4.

Possible side effects

Like all medicines, this medicine can cause side effects, although not everybody gets them.

If any of the side effects get serious, or if you notice any side effects not listed in this leaflet, tell your

doctor or pharmacist.

The side effects listed below were observed in arthritis patients who took Celecoxib Krka. Side

effects marked with an asterisk (*) are listed below at the higher frequencies that occurred in

patients who took Celecoxib Krka to prevent colon polyps. Patients in these studies took Celecoxib

Krka at high doses and for a long duration.

If any of the following happen, stop taking Celecoxib Krka

and tell your doctor immediately:

If you have:

an allergic reaction such as skin rash, swelling of the face, wheezing or difficulty breathing

heart problems such as pain in the chest

severe stomach pain or any sign of bleeding in the stomach or intestines, such as passing black

or bloodstained stools, or vomiting blood

a skin reaction such as rash, blistering or peeling of the skin

liver failure (symptoms may include nausea (feeling sick), diarrhoea, jaundice (your skin or the

whites of your eyes look yellow))

Very common: may affect more than 1 in 10 people:

High blood pressure, including worsening of existing high blood pressure*

Common: may affect up to 1 in 10 people:

Heart attack*

Fluid build up with swollen ankles, legs and/or hands

Urinary infections

Shortness of breath*, sinusitis (sinus inflammation, sinus infection, blocked or painful sinuses),

blocked or runny nose, sore throat, coughs, colds, flu-like symptoms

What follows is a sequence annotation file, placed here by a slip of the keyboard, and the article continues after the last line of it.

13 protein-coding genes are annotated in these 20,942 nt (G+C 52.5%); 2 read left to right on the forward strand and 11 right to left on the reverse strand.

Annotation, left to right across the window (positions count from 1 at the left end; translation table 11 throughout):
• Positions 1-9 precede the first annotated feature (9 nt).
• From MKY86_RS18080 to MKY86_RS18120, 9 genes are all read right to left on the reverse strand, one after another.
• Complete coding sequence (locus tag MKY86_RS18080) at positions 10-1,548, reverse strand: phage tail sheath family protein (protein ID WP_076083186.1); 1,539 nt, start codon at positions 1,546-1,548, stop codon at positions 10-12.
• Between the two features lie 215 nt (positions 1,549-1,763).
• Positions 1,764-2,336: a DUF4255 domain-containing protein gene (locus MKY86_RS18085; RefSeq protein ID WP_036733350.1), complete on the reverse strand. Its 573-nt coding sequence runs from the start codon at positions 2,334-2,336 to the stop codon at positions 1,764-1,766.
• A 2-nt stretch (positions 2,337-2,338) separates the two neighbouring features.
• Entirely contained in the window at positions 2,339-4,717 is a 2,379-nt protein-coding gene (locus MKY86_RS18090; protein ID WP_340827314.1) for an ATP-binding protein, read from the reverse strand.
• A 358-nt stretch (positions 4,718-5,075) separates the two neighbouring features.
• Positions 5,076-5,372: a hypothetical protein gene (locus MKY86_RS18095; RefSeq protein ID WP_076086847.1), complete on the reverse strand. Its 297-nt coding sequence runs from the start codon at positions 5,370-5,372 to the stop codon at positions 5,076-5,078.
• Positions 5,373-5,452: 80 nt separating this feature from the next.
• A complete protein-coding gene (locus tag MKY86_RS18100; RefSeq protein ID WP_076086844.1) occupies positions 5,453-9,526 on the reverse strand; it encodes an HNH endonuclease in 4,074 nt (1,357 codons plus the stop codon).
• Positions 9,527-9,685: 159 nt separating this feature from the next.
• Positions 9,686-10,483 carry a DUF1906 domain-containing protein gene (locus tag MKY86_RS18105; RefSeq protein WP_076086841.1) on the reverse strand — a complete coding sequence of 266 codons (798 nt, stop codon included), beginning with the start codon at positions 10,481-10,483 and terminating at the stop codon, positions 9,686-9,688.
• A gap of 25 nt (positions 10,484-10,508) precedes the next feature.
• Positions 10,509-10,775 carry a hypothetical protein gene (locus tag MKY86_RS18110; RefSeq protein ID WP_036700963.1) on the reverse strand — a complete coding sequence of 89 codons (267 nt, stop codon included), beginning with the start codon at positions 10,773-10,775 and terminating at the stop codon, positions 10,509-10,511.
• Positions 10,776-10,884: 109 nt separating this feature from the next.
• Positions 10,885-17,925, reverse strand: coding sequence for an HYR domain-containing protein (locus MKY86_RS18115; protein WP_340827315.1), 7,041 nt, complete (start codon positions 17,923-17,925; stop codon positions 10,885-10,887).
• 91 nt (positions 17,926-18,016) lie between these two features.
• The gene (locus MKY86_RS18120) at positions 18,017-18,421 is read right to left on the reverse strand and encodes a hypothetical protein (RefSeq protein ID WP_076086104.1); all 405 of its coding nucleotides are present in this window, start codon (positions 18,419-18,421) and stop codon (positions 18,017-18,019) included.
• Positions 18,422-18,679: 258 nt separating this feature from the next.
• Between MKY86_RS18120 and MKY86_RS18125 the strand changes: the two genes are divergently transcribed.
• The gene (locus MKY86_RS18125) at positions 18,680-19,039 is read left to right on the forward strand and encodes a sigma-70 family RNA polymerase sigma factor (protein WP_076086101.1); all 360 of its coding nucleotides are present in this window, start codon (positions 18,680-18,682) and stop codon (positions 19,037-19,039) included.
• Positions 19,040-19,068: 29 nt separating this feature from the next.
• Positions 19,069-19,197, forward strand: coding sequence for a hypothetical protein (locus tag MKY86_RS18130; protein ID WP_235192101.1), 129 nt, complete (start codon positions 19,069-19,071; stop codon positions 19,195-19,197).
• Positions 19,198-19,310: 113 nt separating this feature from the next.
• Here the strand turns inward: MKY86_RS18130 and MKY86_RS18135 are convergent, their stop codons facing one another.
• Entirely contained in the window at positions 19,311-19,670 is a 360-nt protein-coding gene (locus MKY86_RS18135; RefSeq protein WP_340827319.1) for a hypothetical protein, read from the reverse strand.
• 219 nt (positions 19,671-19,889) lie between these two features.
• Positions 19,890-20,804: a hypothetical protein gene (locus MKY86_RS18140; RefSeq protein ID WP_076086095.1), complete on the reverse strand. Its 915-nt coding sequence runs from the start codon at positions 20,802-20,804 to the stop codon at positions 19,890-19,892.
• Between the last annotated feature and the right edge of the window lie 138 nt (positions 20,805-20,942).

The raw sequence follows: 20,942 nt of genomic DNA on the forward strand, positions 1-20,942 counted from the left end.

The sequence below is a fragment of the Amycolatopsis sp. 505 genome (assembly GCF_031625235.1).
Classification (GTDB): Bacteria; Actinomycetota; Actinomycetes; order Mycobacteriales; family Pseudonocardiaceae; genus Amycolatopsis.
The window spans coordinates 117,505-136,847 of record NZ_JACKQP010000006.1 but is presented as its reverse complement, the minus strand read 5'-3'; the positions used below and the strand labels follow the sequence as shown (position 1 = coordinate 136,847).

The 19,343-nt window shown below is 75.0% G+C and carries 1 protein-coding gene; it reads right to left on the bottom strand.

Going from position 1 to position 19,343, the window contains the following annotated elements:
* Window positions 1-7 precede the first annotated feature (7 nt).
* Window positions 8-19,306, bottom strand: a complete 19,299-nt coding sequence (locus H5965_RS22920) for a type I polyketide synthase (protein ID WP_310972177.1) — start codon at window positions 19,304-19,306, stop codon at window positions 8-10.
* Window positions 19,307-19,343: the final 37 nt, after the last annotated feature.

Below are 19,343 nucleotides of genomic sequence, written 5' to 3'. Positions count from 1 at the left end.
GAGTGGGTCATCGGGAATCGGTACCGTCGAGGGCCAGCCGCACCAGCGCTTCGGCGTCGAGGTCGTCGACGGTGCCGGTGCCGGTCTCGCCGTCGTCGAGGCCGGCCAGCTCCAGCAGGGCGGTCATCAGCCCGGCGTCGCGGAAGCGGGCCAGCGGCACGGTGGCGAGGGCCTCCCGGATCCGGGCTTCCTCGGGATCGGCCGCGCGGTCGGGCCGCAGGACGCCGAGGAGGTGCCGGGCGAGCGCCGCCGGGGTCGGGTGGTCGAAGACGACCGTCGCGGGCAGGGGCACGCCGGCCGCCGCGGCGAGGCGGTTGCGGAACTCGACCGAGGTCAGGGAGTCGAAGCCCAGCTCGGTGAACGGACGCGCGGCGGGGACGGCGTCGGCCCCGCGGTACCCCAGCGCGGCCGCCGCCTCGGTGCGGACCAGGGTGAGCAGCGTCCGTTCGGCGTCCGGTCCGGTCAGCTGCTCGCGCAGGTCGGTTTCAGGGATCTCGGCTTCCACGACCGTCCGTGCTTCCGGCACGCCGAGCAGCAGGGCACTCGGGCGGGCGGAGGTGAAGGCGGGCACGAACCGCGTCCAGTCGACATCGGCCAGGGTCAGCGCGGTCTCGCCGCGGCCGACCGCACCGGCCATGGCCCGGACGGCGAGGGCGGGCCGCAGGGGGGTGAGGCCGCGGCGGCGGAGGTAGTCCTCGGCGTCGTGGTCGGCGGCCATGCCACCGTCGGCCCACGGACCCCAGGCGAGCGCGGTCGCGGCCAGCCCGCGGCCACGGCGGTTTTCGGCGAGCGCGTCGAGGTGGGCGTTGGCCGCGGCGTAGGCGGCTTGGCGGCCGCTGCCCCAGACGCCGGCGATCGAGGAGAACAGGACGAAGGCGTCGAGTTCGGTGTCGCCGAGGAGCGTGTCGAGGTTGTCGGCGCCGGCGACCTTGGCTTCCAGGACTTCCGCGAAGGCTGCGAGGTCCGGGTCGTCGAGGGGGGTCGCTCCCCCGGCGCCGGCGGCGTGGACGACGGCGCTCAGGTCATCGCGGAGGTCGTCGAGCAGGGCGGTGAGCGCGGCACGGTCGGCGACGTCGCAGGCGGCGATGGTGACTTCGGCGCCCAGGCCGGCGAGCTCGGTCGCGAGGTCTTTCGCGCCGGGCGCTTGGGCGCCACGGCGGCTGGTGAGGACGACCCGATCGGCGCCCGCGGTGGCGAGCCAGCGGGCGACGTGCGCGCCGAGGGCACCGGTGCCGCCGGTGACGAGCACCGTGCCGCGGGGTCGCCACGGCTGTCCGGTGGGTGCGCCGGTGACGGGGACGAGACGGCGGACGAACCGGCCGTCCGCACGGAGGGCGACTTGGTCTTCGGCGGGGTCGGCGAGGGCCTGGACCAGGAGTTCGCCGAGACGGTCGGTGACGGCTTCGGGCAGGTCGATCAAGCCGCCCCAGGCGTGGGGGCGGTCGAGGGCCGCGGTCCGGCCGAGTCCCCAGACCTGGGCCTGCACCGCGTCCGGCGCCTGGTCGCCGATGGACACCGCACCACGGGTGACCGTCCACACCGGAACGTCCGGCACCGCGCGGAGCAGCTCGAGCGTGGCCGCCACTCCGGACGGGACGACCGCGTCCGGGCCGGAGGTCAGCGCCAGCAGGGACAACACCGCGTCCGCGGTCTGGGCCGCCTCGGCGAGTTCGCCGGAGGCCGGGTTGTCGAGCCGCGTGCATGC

Dizziness, difficulty sleeping

Vomiting*, stomach ache, diarrhoea, indigestion, wind

Rash, itching

Muscle stiffness

Difficulty swallowing*

Headache

Nausea (feeling sick)

Painful joints

Worsening of existing allergies

Accidental injury

Uncommon: may affect up to 1 in 100 people:

Stroke*

Heart failure, palpitations (awareness of heart beat), fast heart rate

Abnormalities in liver-related blood tests

Abnormalities in kidney-related blood tests

Anaemia (changes in red blood cells that can cause fatigue and breathlessness)

Anxiety, depression, tiredness, drowsiness, tingling sensations (pins and needles)

High levels of potassium in blood test results (can cause nausea (feeling sick), fatigue, muscle

weakness or palpitations)

Impaired or blurred vision, ringing in the ears, mouth pain and sores, difficulty hearing*

Constipation, burping, stomach inflammation (indigestion, stomach ache or vomiting), worsening

of inflammation of the stomach or intestine

Leg cramps

Raised itchy rash (hives)

Eye inflammation

Difficulty breathing

Skin discolouration (bruising)

Chest pain (generalised pain not related to the heart)

Face swelling

Rare: may affect up to 1 in 1,000 people:

Ulcers (bleeding) in the stomach, gullet or intestines; or rupture of the intestine (can cause

stomach ache, fever, nausea, vomiting, intestinal blockage), dark or black stools, inflammation of

the pancreas (can lead to stomach pain), inflammation of the gullet (oesophagus)

Low levels of sodium in the blood (a condition known as hyponatraemia)

Reduced number of white blood cells (which help protect the body from infection) and blood

platelets (increased chance of bleeding or bruising)

Difficulty coordinating muscular movements

Feeling confused, changes in the way things taste

Increased sensitivity to light

Loss of hair

Hallucinations

Bleeding in the eye

Acute reaction that may lead to lung inflammation

Irregular heartbeat

Flushing

Blood clot in the blood vessels in the lungs. Symptoms may include sudden breathlessness, sharp

pains when you breathe or collapse

Bleeding of the stomach or intestines (can lead to bloody stools or vomiting), inflammation of the

intestine or colon

Severe liver inflammation (hepatitis). Symptoms may include nausea (feeling sick), diarrhoea,